Diageo is appealing against the Advertising Standards Authority's decision to ban its "Filter" TV spot for Smirnoff vodka in the U.K., after the watchdog ruled that the ad is irresponsible.
The ASA did not receive any complaints from the public, but it ruled independently that the ad violates its codes on social responsibility, by showing alcohol consumption as a route to social success.
"Filter," created by 72andSunny Amsterdam, has been broadcast across Europe as part of a $25 million campaign. It shows a man walking into a bar where everyone is pretentious and unfriendly, but once he has ordered a Smirnoff, the bar tilts and the mood changes, so that it becomes a fun, lively place to be.
In a statement, Smirnoff marketing director Julie Bramham said, "We are deeply disappointed by the ASA's conclusion. We believe the advert clearly showed two scenarios that were separated by a physical change of the bar symbolizing the "filtering" of unnecessary pretentiousness, and not by presence of alcohol… we will await the decision of the ASA's appeal process."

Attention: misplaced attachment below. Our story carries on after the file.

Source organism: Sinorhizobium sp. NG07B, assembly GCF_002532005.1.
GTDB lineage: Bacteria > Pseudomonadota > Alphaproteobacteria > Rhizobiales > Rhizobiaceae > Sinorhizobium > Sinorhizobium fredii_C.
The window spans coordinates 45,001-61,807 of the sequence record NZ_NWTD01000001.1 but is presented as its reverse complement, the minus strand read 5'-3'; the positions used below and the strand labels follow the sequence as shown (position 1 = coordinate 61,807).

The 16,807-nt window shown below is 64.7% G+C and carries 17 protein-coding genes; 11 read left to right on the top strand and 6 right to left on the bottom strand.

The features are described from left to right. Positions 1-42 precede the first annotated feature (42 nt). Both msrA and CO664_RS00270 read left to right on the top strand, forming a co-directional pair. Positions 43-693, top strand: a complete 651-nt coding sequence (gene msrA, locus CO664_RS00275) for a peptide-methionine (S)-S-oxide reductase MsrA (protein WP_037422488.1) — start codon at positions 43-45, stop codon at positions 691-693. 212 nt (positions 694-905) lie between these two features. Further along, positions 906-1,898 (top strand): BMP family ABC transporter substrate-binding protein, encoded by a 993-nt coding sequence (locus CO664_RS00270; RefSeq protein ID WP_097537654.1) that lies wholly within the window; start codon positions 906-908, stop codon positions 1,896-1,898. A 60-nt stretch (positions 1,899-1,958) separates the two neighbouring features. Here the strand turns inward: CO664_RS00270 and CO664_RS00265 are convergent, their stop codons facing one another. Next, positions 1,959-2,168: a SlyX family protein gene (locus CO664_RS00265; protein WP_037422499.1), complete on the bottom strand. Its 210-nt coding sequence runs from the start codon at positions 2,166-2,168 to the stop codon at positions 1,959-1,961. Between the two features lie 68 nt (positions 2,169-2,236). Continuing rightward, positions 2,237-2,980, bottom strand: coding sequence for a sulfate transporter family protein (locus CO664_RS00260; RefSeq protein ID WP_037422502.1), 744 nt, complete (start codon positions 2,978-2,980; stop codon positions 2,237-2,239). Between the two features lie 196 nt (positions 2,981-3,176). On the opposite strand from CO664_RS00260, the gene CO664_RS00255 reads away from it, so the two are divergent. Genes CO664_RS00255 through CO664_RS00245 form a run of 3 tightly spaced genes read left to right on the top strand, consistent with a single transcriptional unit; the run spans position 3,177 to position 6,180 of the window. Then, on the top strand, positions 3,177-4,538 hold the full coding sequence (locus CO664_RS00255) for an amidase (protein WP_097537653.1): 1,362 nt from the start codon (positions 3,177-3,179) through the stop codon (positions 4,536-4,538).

Smirnoff vodka goes through ten stages of filtration during the distillation process -- the reference that Diageo claims it is making in the film, which carries the line, "Filter the unnecessary. Keep the good stuff."
However, the ASA judged that alcohol was the pivotal point in the bar's transformation, and that the ad implies that the success of a night out depends on the presence of alcohol, which is in breach of ASA codes.
The ASA received 19 appeals against rulings on TV spots in 2014, and 13 in 2013, but reversed their decision on only two occasions in each of those years.